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Diversity campaign marks success but rising complaints show there is more to do

‘Fans for Diversity’ has inspired more than 50 supporters’ groups to tackle discrimination but more can still be done to make football inclusive.

Football Supporters’ Federation chief executive Kevin Miles has warned the game it cannot be complacent about diversity after police reported a “significant increase” in complaints of discrimination at games this season.

Miles was speaking at an event in Westminster to celebrate the third anniversary of ‘Fans for Diversity’, a joint venture with anti-racism charity Kick It Out to support groups trying to make football more inclusive.

Since 2014, the initiative has helped launch more than 50 new supporters’ groups, such as Bradford’s Bangla Bantams and the Proud Lilywhites at Spurs, and help over 100 events around the country.

Miles said the campaign is an attempt to “celebrate football’s diversity” and show that the “vast majority of fans are part of the solution to discrimination, not the problem”.

But having noted the progress made in his lifetime, Miles said police sources have told the FSF that complaints about issues such as homophobia and racism at games have “significantly increased” in the first half of this season compared to last term.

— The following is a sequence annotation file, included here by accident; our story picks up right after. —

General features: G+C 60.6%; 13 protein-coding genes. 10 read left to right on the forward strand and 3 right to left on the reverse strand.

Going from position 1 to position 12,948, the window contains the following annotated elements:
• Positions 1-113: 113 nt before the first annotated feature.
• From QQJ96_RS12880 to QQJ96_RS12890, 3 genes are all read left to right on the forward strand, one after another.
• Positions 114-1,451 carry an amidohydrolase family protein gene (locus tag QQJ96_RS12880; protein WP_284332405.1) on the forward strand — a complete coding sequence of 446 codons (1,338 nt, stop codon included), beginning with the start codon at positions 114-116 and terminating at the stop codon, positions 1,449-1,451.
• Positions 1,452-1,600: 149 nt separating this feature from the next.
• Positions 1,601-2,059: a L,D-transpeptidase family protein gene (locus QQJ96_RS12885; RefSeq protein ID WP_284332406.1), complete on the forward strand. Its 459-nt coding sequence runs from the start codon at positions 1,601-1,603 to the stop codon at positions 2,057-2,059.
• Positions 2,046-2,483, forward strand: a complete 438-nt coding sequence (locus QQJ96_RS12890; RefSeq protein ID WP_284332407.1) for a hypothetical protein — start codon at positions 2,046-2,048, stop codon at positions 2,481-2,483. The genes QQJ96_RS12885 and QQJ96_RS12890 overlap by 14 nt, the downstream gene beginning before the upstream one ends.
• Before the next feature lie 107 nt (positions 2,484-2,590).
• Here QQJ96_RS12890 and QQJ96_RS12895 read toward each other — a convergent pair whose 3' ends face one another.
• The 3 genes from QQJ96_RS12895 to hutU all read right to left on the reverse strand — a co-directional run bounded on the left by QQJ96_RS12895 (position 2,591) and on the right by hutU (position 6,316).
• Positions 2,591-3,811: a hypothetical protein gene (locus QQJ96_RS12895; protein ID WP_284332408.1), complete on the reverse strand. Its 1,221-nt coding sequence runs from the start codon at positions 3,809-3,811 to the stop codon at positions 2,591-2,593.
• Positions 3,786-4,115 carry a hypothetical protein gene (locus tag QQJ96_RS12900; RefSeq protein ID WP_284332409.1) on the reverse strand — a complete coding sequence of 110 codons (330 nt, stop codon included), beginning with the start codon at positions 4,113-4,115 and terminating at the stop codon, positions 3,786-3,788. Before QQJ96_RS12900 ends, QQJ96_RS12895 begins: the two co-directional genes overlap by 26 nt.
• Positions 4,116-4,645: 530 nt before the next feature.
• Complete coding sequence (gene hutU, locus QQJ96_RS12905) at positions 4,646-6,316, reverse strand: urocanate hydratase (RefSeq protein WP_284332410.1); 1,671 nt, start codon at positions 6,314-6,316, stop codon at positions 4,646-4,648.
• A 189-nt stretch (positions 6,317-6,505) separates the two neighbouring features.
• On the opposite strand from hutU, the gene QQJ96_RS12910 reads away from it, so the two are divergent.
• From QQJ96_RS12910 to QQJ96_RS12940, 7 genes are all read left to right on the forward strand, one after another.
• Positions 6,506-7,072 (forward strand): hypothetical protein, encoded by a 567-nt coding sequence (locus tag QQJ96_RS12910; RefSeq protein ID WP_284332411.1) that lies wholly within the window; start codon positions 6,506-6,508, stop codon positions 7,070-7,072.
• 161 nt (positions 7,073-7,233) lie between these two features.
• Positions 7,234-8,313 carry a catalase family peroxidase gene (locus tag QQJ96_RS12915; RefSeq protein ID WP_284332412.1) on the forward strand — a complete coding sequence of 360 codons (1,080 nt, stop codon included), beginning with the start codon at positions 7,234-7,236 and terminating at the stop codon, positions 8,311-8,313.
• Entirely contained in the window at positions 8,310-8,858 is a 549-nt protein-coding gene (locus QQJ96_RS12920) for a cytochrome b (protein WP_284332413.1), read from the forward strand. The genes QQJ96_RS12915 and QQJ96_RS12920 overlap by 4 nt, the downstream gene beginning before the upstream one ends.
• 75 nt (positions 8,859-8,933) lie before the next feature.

“There could be a positive reason for that in that people know how to complain now and have faith that something will happen when they do,” he explained.

“But we have to be mindful that it could also just be an increase in the number of incidents.”

The ‘Fans for Diversity’ campaign, which dished out granted to 32 groups last season, is run by the FSF’s diversity manager Anwar Uddin, the former West Ham, Dagenham, Bristol Rovers and Barnet defender.

The first person of Bangladeshi origin to play professional football in England, the 36-year-old described not meeting any British Asians during his long career in the game, including among the referees, coaches and other staff at clubs. But he also very rarely saw anybody like him in the stands, either.

Uddin explained that he had “seen and heard ridiculous things” during his time as a player and his father never saw him play because “he was worried about what might happen”.

Determined to change this, Uddin has thrown himself into his new role and spoke passionately about his work with groups like the Bangla Bantams and Punjabi Rams.

“I went to the mosque near Bradford’s ground and asked them why don’t you go to the games? They told me horrible stories that had just been handed down from generation to generation,” he said.

“They would play football right outside the ground until 1.30, then go in when the fans started to arrive. They would come out and play again when the game was on.

“But now you’ve got this group going home and away, about 60 season tickets, and women in hijabs singing Bradford songs.

“There have been some incidents at games, away fans singing horrible songs, but the Bangla Bantams say, ‘We’ll just sing louder’.”

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